Treason Trial of a Notable Manchester Cotton Merchant and Political Radical [Trial]. Walker, Thomas [1749-1817], Principal Defendant. Gurney, Joseph [1744-1815], Reporter. The Whole Proceedings on the Trial of an Indictment Against Thomas Walker of Manchester, Merchant, William Paul, Samuel Jackson, James Cheetham, Oliver Pearsall, Benjamin Booth, And Joseph Collier; For a Conspiracy to Overthrow the Constitution and Government, And to Aid and Assist the French, (Being the King's Enemies) in Case they Should Invade this Kingdom. Tried at the Assizes at Lancaster, April 2, 1794, Before the Hon. Mr. Justice Heath, One of the Judges of His Majesty's Court of Common Pleas. Taken in Short-Hand by Joseph Gurney. Manchester: Printed for T. Boden, 1794. xvi, 134,  pp. With a half-title and errata leaf. Octavo (7-3/4" x 4-3/4"). Later library cloth, calf lettering piece to spine. Light soiling and shelfwear, light chipping to edges of lettering piece. Moderate toning to text, somewhat heavier in places, light foxing to a few leaves, library stamp to title page, library mark in pencil to verso. $750. * Only edition. A cotton merchant by trade, Walker was a well-connected radical and social reformer. His circle of friends and acquaintances included Thomas Paine, Charles James Fox, Josiah Wedgwood, Joseph Priestley and John Horne Tooke. He and his friends aroused suspicion during the anti-radical hysteria in Great Britain that followed the outbreak of the French Revolution. That was the basis of the treason trial of Walker and several of his associates. The defence was conducted by Thomas Erskine. The trial showed that the evidence was perjured, so the charge was abandoned. English Short-Title Catalogue T81558.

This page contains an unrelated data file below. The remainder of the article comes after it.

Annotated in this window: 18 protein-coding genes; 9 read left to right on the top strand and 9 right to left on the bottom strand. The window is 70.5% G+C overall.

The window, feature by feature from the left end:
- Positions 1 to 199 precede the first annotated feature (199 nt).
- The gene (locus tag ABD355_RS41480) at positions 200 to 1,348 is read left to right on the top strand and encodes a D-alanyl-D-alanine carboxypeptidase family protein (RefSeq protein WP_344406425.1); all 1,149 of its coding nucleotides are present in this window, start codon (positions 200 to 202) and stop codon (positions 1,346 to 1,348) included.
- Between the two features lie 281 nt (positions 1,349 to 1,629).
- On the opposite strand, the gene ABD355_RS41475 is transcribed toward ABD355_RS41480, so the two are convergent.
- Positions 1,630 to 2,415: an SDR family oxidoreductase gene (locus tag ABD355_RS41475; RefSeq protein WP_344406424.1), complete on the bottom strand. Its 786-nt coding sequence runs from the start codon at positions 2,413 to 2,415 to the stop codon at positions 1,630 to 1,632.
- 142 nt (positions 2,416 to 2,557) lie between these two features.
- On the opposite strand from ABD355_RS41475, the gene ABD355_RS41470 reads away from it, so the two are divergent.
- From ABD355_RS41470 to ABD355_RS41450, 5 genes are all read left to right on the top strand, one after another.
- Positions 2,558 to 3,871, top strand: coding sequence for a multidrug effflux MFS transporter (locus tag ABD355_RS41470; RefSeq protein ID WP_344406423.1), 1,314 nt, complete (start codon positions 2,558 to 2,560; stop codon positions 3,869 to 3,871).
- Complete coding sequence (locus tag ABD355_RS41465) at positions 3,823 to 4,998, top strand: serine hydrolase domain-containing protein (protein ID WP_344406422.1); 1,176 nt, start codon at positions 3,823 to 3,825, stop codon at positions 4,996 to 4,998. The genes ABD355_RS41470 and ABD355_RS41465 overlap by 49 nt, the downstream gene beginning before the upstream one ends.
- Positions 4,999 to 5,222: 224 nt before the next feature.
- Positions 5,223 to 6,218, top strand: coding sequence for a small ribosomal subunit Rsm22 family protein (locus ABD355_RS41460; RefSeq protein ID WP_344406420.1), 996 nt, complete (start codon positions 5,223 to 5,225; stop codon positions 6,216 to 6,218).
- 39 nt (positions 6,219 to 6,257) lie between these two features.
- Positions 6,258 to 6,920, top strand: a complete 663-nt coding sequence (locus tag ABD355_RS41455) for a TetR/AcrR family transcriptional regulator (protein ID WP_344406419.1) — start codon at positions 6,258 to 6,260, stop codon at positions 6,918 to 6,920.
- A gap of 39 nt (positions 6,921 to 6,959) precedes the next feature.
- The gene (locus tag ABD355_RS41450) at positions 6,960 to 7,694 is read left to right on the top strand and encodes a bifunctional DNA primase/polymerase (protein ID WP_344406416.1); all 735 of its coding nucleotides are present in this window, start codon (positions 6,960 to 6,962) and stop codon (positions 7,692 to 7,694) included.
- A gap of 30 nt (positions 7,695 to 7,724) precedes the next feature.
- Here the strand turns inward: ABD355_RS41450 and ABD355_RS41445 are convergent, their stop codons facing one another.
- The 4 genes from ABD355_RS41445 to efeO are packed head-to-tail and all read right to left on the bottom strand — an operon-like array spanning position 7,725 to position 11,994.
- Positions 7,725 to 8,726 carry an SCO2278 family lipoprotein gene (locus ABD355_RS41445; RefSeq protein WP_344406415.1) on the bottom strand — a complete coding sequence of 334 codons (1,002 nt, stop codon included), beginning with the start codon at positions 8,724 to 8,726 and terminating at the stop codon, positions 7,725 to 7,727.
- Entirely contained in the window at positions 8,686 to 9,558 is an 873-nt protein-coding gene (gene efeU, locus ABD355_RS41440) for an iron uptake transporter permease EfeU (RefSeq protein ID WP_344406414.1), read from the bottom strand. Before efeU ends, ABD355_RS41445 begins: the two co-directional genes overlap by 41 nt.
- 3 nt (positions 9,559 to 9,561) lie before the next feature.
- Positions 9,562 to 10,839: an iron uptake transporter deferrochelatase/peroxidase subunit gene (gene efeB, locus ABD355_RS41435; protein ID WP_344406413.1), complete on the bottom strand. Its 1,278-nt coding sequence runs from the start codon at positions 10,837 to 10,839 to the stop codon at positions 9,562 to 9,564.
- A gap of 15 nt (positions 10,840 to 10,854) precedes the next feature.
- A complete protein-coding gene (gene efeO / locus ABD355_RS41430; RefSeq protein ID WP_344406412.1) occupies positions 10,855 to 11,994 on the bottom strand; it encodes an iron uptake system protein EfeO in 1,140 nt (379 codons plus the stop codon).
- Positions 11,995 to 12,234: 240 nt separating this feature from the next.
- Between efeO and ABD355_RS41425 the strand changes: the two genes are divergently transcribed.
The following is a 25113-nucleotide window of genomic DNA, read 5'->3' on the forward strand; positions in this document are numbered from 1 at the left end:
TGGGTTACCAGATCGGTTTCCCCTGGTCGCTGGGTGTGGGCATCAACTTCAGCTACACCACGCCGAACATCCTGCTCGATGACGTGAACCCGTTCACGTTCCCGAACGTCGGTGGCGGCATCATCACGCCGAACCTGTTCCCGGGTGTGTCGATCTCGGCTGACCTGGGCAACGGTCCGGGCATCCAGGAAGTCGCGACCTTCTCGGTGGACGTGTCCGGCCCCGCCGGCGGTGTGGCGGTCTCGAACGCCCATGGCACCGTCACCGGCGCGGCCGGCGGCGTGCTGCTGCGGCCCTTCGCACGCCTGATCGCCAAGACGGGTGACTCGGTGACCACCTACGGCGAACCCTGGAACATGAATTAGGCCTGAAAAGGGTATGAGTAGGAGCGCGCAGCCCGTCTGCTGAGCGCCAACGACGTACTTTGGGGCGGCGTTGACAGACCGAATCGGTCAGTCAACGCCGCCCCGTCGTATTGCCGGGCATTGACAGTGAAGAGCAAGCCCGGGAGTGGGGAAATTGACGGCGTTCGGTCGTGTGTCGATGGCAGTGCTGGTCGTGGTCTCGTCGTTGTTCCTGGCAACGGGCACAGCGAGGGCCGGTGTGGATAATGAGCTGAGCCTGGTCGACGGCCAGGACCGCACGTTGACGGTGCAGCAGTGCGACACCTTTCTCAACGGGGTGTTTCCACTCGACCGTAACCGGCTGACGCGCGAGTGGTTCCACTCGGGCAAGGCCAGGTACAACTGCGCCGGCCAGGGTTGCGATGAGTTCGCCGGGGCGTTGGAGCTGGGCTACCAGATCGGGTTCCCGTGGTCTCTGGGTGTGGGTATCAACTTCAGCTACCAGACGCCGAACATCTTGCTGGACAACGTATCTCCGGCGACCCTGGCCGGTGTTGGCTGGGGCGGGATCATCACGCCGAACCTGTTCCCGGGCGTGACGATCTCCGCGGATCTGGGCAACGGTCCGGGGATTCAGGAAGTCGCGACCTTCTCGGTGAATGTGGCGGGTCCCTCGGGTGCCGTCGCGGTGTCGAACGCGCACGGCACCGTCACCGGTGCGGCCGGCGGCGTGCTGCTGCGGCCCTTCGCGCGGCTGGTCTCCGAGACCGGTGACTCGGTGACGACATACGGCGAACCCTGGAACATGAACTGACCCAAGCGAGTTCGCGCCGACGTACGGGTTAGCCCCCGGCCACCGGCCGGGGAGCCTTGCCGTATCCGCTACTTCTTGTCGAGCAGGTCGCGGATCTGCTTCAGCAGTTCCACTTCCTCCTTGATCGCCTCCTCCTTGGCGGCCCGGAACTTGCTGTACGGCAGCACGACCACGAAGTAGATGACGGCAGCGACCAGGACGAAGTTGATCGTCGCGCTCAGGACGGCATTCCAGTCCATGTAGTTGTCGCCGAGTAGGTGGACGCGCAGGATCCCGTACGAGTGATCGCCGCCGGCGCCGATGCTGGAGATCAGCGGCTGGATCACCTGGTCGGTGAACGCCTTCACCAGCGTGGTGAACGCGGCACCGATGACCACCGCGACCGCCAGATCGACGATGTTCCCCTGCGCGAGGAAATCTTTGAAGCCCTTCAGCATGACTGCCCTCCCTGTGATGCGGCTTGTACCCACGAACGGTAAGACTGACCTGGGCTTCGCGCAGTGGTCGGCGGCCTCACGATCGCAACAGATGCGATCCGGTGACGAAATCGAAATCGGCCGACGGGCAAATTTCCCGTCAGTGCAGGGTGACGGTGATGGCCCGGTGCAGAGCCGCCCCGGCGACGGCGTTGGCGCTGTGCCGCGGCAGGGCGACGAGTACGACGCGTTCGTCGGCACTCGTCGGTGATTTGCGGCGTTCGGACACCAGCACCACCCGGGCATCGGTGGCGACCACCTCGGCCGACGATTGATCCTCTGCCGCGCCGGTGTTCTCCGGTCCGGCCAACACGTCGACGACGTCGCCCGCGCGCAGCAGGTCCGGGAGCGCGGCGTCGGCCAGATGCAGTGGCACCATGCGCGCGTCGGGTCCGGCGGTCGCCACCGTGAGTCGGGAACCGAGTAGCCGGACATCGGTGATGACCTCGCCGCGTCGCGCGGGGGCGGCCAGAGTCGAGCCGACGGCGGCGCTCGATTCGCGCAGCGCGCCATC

Book number 68800